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Second Charge MarketWatch | Uncover Mortgage Brokers Exclusive

Second Charge MarketWatch


Starting March 21st, the Mortgage Credit Directive (MCD) will significantly change the regulation of second-charge loans, aligning them with the regulatory framework applied to first-charge mortgages. Individuals seeking refinancing options will now learn about the conventional remortgage route and second-charge loan viability. Delving into MarketWatch’s second charge reveals a distinctive landscape unfamiliar to many mortgage brokers.

Master brokers, acting as intermediaries between advisers and lenders, add another layer of complexity. Securing consent from mortgage providers requires extra processing steps. Lenders exhibit varying risk appetites, occasionally demonstrating increased flexibility. As the second charge gains prominence, mortgage entities must adapt their advice or business models.

Our panel of first-charge mortgage experts outlines the adjustments they’ve made to seamlessly integrate second-charge business. Liz Syms, director of Connect for Intermediaries, shares her efforts to attain master broker status. Her firm is positioned within the second-charge distribution chain for its members.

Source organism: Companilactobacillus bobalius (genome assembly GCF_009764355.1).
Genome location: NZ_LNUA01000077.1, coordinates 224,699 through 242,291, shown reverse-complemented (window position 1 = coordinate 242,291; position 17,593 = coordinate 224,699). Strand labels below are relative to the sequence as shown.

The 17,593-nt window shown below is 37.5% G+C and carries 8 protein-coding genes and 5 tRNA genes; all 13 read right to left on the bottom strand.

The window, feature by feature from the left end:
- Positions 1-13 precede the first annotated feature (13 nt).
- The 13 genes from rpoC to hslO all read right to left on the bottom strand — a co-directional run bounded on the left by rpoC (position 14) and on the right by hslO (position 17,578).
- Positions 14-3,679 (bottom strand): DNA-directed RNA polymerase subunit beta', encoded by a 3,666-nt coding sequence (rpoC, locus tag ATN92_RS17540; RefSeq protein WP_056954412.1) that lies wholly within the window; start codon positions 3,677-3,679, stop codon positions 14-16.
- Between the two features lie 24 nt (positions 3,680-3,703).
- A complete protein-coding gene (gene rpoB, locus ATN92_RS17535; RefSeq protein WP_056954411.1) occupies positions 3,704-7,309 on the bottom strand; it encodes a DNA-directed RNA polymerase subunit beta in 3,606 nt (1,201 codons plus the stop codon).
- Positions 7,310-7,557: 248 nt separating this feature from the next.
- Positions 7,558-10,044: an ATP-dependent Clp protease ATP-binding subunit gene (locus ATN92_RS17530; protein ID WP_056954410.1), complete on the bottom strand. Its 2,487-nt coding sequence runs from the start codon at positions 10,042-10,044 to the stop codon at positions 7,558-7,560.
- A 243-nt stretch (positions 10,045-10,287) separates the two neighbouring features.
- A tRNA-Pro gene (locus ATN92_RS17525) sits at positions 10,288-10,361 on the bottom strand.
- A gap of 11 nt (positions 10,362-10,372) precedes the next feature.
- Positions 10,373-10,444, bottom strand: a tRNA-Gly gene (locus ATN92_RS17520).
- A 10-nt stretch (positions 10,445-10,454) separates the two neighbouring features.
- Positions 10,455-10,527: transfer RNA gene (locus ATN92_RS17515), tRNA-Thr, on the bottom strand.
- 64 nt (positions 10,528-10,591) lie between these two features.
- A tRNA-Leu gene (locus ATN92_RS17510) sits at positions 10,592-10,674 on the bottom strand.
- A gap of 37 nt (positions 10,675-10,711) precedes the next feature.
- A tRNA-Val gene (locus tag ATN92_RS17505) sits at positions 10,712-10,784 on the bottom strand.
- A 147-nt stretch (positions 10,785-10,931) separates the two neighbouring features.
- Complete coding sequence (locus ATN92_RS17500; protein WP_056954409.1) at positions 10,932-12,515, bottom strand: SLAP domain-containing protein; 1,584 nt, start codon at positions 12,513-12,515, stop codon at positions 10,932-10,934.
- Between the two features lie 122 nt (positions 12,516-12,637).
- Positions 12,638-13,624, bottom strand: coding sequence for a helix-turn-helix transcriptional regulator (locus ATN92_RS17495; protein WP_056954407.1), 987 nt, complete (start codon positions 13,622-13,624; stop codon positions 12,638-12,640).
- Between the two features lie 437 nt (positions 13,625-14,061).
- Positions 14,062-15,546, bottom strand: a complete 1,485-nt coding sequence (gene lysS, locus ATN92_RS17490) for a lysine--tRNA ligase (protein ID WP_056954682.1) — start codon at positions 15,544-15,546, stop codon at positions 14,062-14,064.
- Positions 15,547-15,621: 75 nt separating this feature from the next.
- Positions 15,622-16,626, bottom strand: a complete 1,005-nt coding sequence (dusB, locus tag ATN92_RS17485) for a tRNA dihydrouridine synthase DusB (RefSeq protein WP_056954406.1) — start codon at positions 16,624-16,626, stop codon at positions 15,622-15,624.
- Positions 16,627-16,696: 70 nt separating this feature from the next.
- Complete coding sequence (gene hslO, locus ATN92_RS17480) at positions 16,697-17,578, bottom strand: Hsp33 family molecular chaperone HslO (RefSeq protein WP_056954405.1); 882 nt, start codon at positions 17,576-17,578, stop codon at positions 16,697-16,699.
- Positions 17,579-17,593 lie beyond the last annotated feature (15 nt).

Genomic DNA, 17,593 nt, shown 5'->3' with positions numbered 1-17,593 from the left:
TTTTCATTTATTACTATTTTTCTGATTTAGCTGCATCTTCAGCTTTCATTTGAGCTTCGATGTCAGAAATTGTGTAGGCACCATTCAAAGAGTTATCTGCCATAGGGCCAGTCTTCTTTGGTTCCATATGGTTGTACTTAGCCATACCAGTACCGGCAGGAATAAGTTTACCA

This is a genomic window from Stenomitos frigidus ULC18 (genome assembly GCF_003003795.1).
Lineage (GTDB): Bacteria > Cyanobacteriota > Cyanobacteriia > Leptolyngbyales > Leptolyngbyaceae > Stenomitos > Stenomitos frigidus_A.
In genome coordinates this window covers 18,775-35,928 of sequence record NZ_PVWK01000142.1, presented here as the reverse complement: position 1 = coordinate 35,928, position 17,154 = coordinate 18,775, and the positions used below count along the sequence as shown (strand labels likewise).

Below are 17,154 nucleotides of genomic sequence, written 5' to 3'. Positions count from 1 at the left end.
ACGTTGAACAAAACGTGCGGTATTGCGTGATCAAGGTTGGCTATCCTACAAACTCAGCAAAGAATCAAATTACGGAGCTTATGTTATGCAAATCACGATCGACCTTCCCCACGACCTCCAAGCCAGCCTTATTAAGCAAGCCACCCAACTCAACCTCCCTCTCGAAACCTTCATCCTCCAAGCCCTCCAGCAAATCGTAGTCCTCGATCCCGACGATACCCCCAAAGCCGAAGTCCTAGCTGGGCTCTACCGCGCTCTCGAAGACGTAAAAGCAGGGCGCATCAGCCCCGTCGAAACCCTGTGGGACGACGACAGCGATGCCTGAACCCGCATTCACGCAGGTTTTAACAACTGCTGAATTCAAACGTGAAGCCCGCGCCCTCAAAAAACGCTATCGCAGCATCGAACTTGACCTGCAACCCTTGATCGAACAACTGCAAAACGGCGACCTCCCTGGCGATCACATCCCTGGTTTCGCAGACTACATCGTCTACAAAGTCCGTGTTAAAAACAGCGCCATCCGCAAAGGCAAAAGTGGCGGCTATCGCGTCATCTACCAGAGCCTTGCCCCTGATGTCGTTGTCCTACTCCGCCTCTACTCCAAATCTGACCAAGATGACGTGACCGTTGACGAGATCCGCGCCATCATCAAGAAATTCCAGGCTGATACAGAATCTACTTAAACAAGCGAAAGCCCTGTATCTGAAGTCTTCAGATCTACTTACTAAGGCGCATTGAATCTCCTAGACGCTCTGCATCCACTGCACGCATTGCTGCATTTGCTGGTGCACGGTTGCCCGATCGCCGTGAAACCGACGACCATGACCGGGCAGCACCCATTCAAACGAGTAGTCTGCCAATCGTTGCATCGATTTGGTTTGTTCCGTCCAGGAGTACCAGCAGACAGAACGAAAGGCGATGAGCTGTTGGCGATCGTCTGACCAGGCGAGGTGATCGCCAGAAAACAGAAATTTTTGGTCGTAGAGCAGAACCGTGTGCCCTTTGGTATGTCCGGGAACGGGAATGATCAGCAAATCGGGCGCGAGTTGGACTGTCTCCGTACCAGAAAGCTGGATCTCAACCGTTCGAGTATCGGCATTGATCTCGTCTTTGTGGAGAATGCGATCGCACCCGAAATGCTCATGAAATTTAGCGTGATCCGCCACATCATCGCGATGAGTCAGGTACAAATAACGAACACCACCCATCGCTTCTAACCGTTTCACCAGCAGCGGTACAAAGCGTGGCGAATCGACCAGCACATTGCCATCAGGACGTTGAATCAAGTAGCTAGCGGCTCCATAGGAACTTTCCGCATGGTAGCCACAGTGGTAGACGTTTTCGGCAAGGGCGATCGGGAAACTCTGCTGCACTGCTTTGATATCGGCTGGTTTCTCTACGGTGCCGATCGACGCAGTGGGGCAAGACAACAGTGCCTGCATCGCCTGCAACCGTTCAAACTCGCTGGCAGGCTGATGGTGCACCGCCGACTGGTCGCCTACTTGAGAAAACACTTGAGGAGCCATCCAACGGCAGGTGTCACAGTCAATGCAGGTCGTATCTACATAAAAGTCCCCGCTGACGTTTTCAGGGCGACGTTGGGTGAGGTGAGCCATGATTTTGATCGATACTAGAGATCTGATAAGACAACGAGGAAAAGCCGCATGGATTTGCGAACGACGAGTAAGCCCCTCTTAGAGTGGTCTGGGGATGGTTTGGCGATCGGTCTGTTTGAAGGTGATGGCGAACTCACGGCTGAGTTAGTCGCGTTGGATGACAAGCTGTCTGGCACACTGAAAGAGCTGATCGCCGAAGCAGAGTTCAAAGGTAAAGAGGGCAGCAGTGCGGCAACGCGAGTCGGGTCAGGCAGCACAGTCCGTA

Simon Collins, product technical manager at John Charcol, discusses how a recent acquisition empowers their intermediary firm. This acquisition enables handling second-charge business internally. Dominik Lipnicki, director of Your Mortgage Decisions, acknowledges the low volume of second-charge loan cases.

He has decided to outsource temporarily due to this low volume. This underscores the dynamic mortgage landscape, prompting stakeholders to reassess and adapt their strategies. Regulatory shifts and emerging opportunities drive this need for strategic adaptation.

Second charge Marketwatch | Liz Syms CEO of Connect for Intermediaries

Liz Syms
Liz Syms, CEO of Connect for Intermediaries

Our involvement with second charges began when Castle Trust introduced its buy-to-let equity second charge product. This product quickly gained popularity among our clients and brokers. However, we occasionally identified a need for a more traditional second-charge offering.

Anticipating regulatory changes, we partnered with three master broker agencies representing key second charge providers. These agencies involve agreements between firms and lenders to transact and advise on the lender’s products. Some agreements are straightforward contracts, while others, like Castle Trust’s, require training and accreditation.

Our collaboration with Castle Trust is similar to working with a first-charge mainstream lender. Castle Trust manages paperwork and valuations. As master brokers with other second-charge providers, we oversee processing and valuation instructions.

Unique processing requirements in this market include issuing credit agreements and conducting credit and Land Registry checks. These differ significantly from mainstream applications. This distinction prompts many mortgage advisers to opt for specialized master brokers like us.